Posted on 2/07/12 06:06 PM
Just really strong, guys. It's largely an unimpeachable drama that seems naturalistically captures so many strongly-drawn characters in conversations that feel incredibly grounded, consequences that feel entirely plausible, and emotions that are thoroughly universal. Simin wants to divorce her husband of 14 years, Nader, ostensibly for his refusal to leave Iran and his ailing (Alzheimer's) father at home, and take their 11-year old daughter, Termeh, with her. They separate until they can finalize the divorce, but this activates a sequence of events that reveals director Asghar Farhadi's acute commentaries on marriage, gender roles, class, justice, and a devastating look at the real victims in the disputes of adults.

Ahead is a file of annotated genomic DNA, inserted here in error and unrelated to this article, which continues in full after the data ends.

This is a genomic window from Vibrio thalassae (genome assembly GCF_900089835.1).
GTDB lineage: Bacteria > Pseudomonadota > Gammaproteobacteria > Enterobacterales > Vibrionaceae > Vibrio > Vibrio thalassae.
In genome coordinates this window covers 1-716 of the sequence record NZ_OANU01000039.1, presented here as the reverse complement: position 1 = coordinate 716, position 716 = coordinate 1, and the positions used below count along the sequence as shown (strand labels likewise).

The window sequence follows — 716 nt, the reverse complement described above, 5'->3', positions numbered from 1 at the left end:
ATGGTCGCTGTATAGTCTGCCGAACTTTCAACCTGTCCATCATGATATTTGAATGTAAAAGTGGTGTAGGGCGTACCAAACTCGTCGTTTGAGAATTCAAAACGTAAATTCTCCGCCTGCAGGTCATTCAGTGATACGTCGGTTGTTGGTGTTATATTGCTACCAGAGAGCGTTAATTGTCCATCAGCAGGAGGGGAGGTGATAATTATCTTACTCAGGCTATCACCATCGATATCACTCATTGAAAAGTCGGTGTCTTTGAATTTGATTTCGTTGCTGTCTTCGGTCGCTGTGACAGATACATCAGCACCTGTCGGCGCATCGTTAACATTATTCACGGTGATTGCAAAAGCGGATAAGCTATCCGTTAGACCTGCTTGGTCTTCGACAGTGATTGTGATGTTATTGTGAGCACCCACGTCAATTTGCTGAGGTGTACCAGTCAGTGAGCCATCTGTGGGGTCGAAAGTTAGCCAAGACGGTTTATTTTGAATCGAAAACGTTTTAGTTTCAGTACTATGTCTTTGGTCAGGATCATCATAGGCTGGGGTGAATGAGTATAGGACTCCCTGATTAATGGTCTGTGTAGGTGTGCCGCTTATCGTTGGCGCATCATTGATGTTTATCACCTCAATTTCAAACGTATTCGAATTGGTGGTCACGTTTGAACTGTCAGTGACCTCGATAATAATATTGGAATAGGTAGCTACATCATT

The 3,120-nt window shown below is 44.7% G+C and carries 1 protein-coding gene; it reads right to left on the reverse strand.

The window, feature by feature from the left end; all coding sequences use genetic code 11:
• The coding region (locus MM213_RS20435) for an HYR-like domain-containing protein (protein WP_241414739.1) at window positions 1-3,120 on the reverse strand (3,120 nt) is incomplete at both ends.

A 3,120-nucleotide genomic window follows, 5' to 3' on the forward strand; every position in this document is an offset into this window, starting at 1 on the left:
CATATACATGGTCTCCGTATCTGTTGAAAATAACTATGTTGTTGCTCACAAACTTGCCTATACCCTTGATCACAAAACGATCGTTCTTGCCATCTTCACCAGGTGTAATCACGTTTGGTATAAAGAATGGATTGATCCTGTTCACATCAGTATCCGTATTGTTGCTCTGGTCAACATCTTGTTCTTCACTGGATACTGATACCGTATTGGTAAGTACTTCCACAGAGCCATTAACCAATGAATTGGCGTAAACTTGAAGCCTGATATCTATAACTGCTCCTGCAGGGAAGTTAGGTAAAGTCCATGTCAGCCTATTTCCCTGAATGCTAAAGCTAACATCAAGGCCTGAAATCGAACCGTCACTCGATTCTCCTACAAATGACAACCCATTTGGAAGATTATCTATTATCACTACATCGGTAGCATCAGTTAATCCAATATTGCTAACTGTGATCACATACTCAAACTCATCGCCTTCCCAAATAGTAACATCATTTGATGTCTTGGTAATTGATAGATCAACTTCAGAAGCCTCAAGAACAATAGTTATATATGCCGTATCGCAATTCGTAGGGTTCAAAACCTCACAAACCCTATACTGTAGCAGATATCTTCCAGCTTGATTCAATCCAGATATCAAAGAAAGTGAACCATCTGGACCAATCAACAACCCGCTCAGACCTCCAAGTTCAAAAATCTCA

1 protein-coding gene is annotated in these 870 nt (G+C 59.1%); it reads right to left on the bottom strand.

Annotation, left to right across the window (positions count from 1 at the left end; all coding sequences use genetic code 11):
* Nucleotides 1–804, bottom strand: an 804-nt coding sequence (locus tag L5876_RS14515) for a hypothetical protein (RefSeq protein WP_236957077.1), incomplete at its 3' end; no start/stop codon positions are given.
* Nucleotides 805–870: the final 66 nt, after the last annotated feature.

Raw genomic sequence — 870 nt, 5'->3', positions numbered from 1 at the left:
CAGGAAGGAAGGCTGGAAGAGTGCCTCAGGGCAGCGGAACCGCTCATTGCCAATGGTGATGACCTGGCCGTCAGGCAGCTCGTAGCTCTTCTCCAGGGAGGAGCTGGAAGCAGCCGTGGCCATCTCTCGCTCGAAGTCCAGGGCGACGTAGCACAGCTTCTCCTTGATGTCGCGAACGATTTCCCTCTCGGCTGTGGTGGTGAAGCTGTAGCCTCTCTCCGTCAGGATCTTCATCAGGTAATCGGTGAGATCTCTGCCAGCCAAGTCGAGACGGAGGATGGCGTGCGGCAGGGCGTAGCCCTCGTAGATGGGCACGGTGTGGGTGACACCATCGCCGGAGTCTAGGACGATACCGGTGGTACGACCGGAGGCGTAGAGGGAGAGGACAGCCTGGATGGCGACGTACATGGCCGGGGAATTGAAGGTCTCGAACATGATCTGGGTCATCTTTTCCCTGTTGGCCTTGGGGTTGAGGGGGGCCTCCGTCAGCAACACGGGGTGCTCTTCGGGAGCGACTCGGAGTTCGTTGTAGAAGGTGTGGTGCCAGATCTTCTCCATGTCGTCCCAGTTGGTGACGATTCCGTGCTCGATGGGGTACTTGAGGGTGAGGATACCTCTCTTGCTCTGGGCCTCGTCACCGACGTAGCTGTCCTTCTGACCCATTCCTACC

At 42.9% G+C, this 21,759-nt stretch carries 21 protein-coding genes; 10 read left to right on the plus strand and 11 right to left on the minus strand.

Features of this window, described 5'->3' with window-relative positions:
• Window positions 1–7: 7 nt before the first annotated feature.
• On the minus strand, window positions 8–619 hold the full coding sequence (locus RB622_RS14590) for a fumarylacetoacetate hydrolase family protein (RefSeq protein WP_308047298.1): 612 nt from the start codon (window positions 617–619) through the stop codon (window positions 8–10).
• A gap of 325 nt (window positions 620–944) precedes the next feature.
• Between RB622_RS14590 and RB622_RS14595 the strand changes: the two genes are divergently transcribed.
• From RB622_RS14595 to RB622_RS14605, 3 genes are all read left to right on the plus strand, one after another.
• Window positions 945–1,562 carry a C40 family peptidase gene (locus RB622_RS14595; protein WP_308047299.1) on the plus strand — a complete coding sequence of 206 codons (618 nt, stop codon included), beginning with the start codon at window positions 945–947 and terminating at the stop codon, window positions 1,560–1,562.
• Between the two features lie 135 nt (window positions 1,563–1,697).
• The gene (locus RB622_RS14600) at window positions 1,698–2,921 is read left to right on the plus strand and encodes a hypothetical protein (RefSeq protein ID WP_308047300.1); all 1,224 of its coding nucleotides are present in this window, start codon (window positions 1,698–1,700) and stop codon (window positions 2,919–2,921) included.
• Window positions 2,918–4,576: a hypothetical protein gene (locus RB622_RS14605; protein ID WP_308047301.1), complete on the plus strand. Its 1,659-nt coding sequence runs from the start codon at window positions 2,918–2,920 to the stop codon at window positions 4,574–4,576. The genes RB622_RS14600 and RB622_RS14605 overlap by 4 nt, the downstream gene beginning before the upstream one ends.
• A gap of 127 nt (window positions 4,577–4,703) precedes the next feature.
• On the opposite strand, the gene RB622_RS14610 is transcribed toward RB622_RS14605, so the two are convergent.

Termeh has the right combination of naivete and intelligence for a studious, sensitive daughter, bringing emotion to her logical and moral observation of the traumatic drama before her, noting her parents both representing valid, strong approaches to solving their predicament. This reinforces the film's interest in showing not just strong, though flawed male characters fighting for their version of justice, but a careful acknowledgment that smart, driven women have tremendous influence over the eventual outcome of the central dilemma. Farhadi scripts in layers of plot that the film serpentinely explores, showing us Westerners a convincing look at Iranian culture and the religious and moral foundation by which the characters of the film attempt, and sometimes struggle, to consistently live by. As such, A Separation has tremendous sympathy for every character (even the wildcard, the husband of the caretaker of Nader's father), leaving nobody out to be an obvious villian in the end, but merely the consequences of the stubbornness and pride of the adults in the film. A shared glance between two children of disputing families late in the film is a compelling testimony to where this film has taken the viewer. It's not a film of powerhouse moments, but one that, upon the inevitable thoughtful post-viewing ruminations, becomes a powerful experience. So yeah, it basically lived up to the hype.